Rhino industry insiders in the dock
JOHANNESBURG––Startling photos of the September 22, 2010 arraignment of 11 alleged members of an international rhino poaching syndicate reached the world despite the officially unexplained efforts of police to keep photographers out.
News photographers Werner Beukes of the South African Press Agency, Herman Verwey of Beeld, and Lewellyn Carstens of the South African Broadcasting Corporation were detained for 45 minutes and one of them was roughed up by police, according to the South African National Editors Forum. No motive for the police action was offered.
The photos showed, standing in the Limpopo dock, not poor villagers, hundreds of whom died when shoot-to-kill orders were issued across much of Africa to protect rhinos and elephants in the late 1980s, but rather several affluent and well-connected land-owning white Afrikaners.
Among them were Out of Africa Adventurous Safaris operator Dawie Groenewald, his wife Sariette Groenewald, professional hunter Tielman Erasmus, veterinarian Karel Toet, his wife Marisa Toet, veterinarian Manie du Plessis, and five alleged co-conspirators. Suspected of killing rhinos to sell the horns to Chinese and Vietnamese brokers, the Groenewalds in particular were known to have business relationships with Safari Club International and infuential members of the Robert Mugabe regime in Zimbabwe, which has aggressively courted Chinese investment.
Released on bail
All 11 suspects were released on bail by Musina magistrate Errol Luiters. They were scheduled to reappear in court on April 11, 2011 to face charges of assault, fraud, corruption, malicious damage to property, illegal possession of firearms and ammunition, and contravening the National Environmental Management Biodiversity Act, according to RhinoConservation.org.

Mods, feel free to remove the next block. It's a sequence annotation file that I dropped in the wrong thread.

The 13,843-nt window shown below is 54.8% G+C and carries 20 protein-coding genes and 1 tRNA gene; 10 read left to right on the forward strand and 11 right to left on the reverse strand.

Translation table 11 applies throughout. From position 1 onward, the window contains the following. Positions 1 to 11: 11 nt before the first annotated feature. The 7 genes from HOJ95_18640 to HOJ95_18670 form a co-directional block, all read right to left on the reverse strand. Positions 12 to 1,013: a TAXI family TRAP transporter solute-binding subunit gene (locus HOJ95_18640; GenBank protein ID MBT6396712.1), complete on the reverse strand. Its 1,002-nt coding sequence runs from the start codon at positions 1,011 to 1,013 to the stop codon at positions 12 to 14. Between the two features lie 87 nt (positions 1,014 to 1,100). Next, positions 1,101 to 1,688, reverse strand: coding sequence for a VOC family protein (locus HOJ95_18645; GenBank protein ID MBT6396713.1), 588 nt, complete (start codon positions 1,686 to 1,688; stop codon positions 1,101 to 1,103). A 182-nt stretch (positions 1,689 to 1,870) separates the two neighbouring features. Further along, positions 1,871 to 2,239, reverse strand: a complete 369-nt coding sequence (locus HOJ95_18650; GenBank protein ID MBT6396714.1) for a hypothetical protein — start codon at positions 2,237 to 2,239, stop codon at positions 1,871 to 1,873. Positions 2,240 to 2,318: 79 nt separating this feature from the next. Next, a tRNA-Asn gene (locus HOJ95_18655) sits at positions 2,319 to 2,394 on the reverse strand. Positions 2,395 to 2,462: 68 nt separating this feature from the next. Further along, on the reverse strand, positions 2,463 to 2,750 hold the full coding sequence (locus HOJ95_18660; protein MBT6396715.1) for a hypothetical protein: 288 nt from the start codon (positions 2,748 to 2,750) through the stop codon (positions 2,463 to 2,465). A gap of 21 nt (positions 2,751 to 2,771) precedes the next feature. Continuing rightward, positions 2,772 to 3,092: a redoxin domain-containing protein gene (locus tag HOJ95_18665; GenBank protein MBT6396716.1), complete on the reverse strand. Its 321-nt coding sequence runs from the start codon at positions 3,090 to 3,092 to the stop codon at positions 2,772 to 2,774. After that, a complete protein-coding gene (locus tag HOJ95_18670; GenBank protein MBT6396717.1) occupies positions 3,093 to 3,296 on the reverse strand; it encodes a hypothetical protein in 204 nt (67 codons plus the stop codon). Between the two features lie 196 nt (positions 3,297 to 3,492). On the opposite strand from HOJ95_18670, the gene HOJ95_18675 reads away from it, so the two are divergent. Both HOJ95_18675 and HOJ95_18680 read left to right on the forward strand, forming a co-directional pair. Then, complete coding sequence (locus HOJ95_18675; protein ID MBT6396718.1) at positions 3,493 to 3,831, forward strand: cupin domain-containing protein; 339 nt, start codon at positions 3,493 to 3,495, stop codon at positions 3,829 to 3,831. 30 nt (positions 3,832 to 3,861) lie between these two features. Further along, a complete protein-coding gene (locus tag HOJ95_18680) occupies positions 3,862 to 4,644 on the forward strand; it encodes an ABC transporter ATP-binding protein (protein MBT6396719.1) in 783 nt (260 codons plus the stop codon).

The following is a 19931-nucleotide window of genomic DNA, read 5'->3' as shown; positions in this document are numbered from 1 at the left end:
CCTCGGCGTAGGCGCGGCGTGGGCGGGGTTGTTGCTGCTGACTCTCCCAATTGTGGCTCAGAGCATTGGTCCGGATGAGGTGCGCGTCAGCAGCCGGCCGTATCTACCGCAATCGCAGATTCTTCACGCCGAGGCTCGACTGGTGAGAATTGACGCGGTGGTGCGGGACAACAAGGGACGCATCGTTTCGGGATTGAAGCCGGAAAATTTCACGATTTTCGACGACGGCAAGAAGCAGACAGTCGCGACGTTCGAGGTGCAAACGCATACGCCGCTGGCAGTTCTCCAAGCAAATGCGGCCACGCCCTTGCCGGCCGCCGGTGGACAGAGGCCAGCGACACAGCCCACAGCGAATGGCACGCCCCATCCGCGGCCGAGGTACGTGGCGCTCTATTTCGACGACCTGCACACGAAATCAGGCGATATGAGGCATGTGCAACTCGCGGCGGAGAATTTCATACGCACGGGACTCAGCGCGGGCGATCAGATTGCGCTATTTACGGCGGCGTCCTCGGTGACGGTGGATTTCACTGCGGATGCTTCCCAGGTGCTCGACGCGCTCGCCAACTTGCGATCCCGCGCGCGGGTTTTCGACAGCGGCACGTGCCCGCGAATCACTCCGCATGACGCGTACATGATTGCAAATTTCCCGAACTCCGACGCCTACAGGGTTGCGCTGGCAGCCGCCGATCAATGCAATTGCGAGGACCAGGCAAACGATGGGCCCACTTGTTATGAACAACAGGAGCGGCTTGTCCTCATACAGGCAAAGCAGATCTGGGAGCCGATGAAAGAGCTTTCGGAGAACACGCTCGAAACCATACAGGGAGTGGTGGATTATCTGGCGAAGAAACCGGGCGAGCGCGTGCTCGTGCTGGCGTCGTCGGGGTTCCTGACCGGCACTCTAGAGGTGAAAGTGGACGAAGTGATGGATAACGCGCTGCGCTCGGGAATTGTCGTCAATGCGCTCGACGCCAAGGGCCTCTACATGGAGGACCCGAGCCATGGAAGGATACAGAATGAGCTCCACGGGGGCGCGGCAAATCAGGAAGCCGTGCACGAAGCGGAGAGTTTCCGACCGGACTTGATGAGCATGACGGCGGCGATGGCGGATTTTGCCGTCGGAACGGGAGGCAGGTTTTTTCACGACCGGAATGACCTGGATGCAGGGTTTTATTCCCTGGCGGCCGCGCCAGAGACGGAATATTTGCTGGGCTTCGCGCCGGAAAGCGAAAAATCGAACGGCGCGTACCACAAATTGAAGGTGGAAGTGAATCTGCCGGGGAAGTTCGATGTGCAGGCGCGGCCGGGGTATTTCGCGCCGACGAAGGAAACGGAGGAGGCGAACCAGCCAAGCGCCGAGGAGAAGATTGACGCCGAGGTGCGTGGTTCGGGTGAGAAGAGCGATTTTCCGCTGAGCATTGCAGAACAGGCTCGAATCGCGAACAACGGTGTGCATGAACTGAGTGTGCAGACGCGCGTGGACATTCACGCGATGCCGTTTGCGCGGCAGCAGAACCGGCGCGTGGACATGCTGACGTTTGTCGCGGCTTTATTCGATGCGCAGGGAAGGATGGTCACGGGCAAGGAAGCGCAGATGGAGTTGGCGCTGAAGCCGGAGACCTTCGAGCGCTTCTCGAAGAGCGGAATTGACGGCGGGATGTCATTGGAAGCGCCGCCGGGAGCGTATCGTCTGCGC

Joseph Okori, African rhino program chief for the World Wildlife Fund, worried to News24 of Johannesburg that the defendants would leave South Africa to evade prosecution. “If you have professionals involved who can transport rhino horn outside of the country in only a few days, you’re talking about access to helicopters and high-powered rifles,” Okori pointed out. “Despite bail conditions that include handing in their passports and identity documents, the chances remain high that this group has the connections and financial means that would allow them to escape,” Okori warned.
Also arraigned on September 22, 2010, in Nelspruit Magistrate’s Court for allegedly supplying weapons to Mozambican rhino poachers operating in Kruger National Park, was Petros Fernando Byrne. Various South African media disclosed court appearances elsewhere by three of Byrne’s alleged codefendants, who were caught within Kruger National Park. Times Live reported that one of them, Leonard Mashego was injured and hospitalized under police guard after a shoot-out with law enforcement.
Byrne has also been linked to a smuggling syndicate operated in Mozambique by Chinese and Vietnamese nationals, reported J.P. du Plessis of iAfrica.com in Cape Town. Meanwhile, two men one from China and one from Mozambique are preparing to apply for bail in Limpopo, after they were caught in possession of a rhino horn.
Those two individuals were not named to media, but the National Prosecuting Authority also named as defendants in rhino poaching cases George Clayton Fletcher of Sandhurst Safaris and Gerhardus Bartlomeus Saaiman of Saaiman Hunting Safaris, along with two other Afrikaner codefendants. Arrested earlier in 2010, these four suspects were reportedly to go to trial in North Gauteng High Court on October 11, 2010. Fletcher was allegedly found in possession of $135,000 in cash and 12 unlicensed firearms.
The string of September 2010 arrests of alleged rhino poachers may have begun with the apprehension of four indigenous 19 and 20-year-olds––three men and a woman––from Mbejeka village in Elukwatini. The men were reportedly caught with jacklights and ammunition as they tried to enter the Songimvelo Game Reserve, near Barberton. They were said by police to have hidden rifles in a nearby cemetery.